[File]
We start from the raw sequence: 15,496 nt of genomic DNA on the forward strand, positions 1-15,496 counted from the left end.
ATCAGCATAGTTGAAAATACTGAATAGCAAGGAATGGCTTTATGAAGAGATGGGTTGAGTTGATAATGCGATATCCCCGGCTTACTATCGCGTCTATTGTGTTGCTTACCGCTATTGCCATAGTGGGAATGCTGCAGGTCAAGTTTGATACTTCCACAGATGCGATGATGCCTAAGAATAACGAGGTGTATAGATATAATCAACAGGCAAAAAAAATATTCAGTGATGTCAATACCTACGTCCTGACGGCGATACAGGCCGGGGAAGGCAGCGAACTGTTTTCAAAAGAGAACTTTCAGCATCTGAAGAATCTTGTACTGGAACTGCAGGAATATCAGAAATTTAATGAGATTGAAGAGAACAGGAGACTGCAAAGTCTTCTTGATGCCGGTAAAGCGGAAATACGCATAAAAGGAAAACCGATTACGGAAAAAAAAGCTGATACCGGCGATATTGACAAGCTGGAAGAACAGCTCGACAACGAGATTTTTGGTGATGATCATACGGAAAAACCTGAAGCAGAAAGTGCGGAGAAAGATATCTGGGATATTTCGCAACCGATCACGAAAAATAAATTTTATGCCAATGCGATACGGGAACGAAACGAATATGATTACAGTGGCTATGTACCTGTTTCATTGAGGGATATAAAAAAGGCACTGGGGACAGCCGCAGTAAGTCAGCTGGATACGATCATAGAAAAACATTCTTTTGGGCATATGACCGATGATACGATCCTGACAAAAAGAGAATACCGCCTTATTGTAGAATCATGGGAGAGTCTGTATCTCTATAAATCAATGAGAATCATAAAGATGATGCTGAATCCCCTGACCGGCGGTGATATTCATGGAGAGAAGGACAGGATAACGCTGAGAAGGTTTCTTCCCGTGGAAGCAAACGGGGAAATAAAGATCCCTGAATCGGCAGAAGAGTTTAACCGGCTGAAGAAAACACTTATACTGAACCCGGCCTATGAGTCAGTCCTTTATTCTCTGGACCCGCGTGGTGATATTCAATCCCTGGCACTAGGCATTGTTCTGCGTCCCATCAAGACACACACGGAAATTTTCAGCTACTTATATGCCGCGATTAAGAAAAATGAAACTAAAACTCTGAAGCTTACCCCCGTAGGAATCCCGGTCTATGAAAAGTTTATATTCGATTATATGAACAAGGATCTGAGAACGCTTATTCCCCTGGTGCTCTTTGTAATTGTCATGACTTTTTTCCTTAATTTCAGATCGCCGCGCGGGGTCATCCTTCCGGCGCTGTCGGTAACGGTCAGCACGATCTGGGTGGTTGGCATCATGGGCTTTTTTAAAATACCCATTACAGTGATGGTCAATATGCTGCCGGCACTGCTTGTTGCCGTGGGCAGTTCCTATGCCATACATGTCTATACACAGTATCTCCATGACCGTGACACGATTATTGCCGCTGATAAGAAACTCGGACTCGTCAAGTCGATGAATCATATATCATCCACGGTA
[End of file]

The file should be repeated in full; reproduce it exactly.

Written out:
We start from the raw sequence: 15,496 nt of genomic DNA on the forward strand, positions 1-15,496 counted from the left end.
ATCAGCATAGTTGAAAATACTGAATAGCAAGGAATGGCTTTATGAAGAGATGGGTTGAGTTGATAATGCGATATCCCCGGCTTACTATCGCGTCTATTGTGTTGCTTACCGCTATTGCCATAGTGGGAATGCTGCAGGTCAAGTTTGATACTTCCACAGATGCGATGATGCCTAAGAATAACGAGGTGTATAGATATAATCAACAGGCAAAAAAAATATTCAGTGATGTCAATACCTACGTCCTGACGGCGATACAGGCCGGGGAAGGCAGCGAACTGTTTTCAAAAGAGAACTTTCAGCATCTGAAGAATCTTGTACTGGAACTGCAGGAATATCAGAAATTTAATGAGATTGAAGAGAACAGGAGACTGCAAAGTCTTCTTGATGCCGGTAAAGCGGAAATACGCATAAAAGGAAAACCGATTACGGAAAAAAAAGCTGATACCGGCGATATTGACAAGCTGGAAGAACAGCTCGACAACGAGATTTTTGGTGATGATCATACGGAAAAACCTGAAGCAGAAAGTGCGGAGAAAGATATCTGGGATATTTCGCAACCGATCACGAAAAATAAATTTTATGCCAATGCGATACGGGAACGAAACGAATATGATTACAGTGGCTATGTACCTGTTTCATTGAGGGATATAAAAAAGGCACTGGGGACAGCCGCAGTAAGTCAGCTGGATACGATCATAGAAAAACATTCTTTTGGGCATATGACCGATGATACGATCCTGACAAAAAGAGAATACCGCCTTATTGTAGAATCATGGGAGAGTCTGTATCTCTATAAATCAATGAGAATCATAAAGATGATGCTGAATCCCCTGACCGGCGGTGATATTCATGGAGAGAAGGACAGGATAACGCTGAGAAGGTTTCTTCCCGTGGAAGCAAACGGGGAAATAAAGATCCCTGAATCGGCAGAAGAGTTTAACCGGCTGAAGAAAACACTTATACTGAACCCGGCCTATGAGTCAGTCCTTTATTCTCTGGACCCGCGTGGTGATATTCAATCCCTGGCACTAGGCATTGTTCTGCGTCCCATCAAGACACACACGGAAATTTTCAGCTACTTATATGCCGCGATTAAGAAAAATGAAACTAAAACTCTGAAGCTTACCCCCGTAGGAATCCCGGTCTATGAAAAGTTTATATTCGATTATATGAACAAGGATCTGAGAACGCTTATTCCCCTGGTGCTCTTTGTAATTGTCATGACTTTTTTCCTTAATTTCAGATCGCCGCGCGGGGTCATCCTTCCGGCGCTGTCGGTAACGGTCAGCACGATCTGGGTGGTTGGCATCATGGGCTTTTTTAAAATACCCATTACAGTGATGGTCAATATGCTGCCGGCACTGCTTGTTGCCGTGGGCAGTTCCTATGCCATACATGTCTATACACAGTATCTCCATGACCGTGACACGATTATTGCCGCTGATAAGAAACTCGGACTCGTCAAGTCGATGAATCATATATCATCCACGGTA